Dodger delusions

I am convinced that the Dodgers are the most misunderstood team in Major League Baseball. As it stands now, the Dodgers have the best record in baseball and an 8-game division lead, yet no one in the media can seem to tell you why.

This has become obvious as we approach the trade deadline, when all the local writers have stopped covering the Lakers, and they begin to notice the team up the 110 is really good. I like to call this baseball's silly season... a time when most members of the sports media prove they have little understanding of baseball's finances or economic structure.

These days, I read and hear media types say the Dodgers should trade their "prospects" to get Roy Halladay, because they just can't survive without him. The "prospects" I've heard suggested include Chad Billingsley, Matt Kemp, Andre Ethier, Russell Martin, Jonathan Broxton, James Loney, Clayton Kershaw, and several other good young Dodgers.

When is the media going to wake up and realize that these guys aren't prospects anymore? These guys are legitimate Major Leaguers, and they are a big reason why the Dodgers have the best record in baseball and are on course to make the playoffs for the third time in four years. Billingsley, Broxton, and Martin have all made All-Star teams, and Matt Kemp came very close this year. And I'm not talking about the Pacific Coast League All-Star Game... I'm talking about the Major League All-Star Game.

Most of these guys aren't "kids" anymore. They're mostly in their mid-20s, and just entering the prime of their careers. Ethier is already 27, Martin is 26, Broxton and Loney are 25, and Billingsley and Kemp are 24. Most teams would kill to have major leaguers at this age who have already proven themselves.

In today's Los Angeles Times, Bill Shaikin writes: "We say (the Dodgers) ought to swallow hard and consider trading Billingsley to the Toronto Blue Jays if needed to get the Halladay deal done."

First off, I'm not sure who "we" is? But secondly... trade Billinglsey? Are you nuts? Again, Chad Billingsley is already an All-Star. And in his 4th year of playing in the majors, he has never finished a season with an ERA over 4. Chad Billingsley is a big reason why the Dodgers have been successful this year, and his talent and proven track record indicate he'll have a successful future with the team as well.

Is Roy Halladay a better pitcher than Chad Billingsley? Yes. But the Dodgers need Billingsley (and his $435,000 salary this year) to grow as an organization, and giving him up for a one-and-a-half year rental of Roy Halladay is not smart management. To his credit, I don't think Dodgers GM Ned Colletti has even considered doing this deal.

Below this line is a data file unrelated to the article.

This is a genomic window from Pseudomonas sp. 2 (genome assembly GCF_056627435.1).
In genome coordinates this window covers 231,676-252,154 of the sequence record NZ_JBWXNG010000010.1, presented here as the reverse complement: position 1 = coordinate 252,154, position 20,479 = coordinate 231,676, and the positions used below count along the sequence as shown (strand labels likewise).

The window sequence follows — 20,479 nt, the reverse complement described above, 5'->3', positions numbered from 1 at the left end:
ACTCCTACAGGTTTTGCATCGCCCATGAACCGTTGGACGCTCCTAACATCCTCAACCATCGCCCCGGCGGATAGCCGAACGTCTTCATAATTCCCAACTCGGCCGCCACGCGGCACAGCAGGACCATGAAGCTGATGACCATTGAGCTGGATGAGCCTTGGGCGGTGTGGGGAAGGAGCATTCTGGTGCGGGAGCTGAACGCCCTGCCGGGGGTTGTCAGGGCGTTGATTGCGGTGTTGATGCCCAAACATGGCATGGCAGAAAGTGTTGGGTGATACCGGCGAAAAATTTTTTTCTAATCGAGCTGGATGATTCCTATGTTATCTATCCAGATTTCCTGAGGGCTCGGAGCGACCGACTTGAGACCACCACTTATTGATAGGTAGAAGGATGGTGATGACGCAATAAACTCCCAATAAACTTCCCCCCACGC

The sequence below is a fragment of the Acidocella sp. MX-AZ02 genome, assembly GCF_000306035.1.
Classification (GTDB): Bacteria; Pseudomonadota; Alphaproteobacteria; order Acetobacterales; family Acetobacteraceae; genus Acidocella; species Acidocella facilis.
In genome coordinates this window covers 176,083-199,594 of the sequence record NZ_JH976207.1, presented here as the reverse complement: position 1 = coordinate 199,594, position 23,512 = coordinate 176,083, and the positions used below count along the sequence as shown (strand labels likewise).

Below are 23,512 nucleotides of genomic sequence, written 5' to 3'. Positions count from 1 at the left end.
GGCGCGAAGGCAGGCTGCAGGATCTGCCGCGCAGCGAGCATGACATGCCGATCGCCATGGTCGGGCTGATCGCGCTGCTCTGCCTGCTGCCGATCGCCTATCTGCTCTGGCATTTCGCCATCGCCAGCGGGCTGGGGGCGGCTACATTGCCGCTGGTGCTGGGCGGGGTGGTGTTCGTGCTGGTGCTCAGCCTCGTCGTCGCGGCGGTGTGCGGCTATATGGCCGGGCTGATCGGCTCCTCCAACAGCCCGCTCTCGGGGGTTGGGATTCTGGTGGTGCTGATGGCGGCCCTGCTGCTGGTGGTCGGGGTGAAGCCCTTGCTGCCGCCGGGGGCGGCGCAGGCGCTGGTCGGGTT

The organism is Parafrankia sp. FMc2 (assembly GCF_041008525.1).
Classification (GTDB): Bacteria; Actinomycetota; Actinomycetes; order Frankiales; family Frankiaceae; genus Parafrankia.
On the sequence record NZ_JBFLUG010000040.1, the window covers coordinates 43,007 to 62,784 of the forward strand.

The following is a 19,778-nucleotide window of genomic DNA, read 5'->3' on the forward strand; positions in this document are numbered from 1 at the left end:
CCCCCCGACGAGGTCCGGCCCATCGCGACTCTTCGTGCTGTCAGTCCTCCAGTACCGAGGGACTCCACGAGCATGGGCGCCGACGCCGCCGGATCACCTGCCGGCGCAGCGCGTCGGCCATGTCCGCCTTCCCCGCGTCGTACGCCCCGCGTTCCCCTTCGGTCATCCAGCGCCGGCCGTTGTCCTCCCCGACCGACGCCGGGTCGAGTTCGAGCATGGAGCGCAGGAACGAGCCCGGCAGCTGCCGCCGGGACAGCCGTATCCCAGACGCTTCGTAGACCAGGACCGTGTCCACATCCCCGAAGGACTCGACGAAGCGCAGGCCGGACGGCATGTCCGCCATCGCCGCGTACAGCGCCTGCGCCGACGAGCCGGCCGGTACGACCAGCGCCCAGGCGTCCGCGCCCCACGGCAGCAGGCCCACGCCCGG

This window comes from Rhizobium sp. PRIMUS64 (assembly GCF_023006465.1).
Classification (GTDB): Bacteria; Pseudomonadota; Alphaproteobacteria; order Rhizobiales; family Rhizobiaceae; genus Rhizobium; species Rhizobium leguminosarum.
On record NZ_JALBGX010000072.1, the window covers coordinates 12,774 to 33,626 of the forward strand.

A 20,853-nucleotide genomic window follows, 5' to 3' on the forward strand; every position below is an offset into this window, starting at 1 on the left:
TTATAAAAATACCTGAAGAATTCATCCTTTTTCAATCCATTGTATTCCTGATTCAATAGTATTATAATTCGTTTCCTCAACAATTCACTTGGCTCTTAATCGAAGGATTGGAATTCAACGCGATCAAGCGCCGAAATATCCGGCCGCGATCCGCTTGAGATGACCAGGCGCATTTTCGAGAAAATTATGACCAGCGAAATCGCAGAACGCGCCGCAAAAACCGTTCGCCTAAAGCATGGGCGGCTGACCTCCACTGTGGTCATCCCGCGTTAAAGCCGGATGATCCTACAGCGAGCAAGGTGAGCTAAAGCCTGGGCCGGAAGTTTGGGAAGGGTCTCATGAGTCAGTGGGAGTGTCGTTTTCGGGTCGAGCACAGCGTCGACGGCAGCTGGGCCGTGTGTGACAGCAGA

Jon Weisman (who was a guest on my KSCR radio show yesterday) has an excellent blog post on the LA Times site, discussing some of the unwarranted bias against Billingsley.

It seems like every time I listen to local sports radio honks (and there aren't too many local guys left), I have to listen to an absurd discussion about how the Dodgers should consider trading Clayton Kershaw for Roy Halladay. I'm sure the Blue Jays would do that in a second. But Kershaw is only 21 years old and he already has a 2.95 ERA with an 8-5 record and one of the sickest curveballs I've ever seen. He has 110 strikeouts in 112.2 innings, and it seems very realistic that he'll become an ace pitcher sooner rather than later.

Yet, a few nights ago I was in my car listening to JT the Brick and Tomm Looney on 570 AM, and one of them said that "the Dodgers better trade Clayton Kershaw for Roy Halladay," effectively saying that the team needs to "show it wants to win." I think the Dodgers have already made their commitment to winning quite clear by investing heavily in scouting and a player development system that has produced numerous great young major leaguers who have helped lead the team to the best record in baseball.

Clayton Kershaw is exactly the type of player that championship organizations develop, because they can keep him for a long time, have considerable control over his salary, and have him grow with the franchise. In this economy, at a time when mutli-million dollar free agent pitcher acquisitions fail more often than they succeed, Clayton Kershaw is as valuable to the Dodgers as anyone in the organization. Again, to his credit, I don't think Colletti will give up Kershaw either.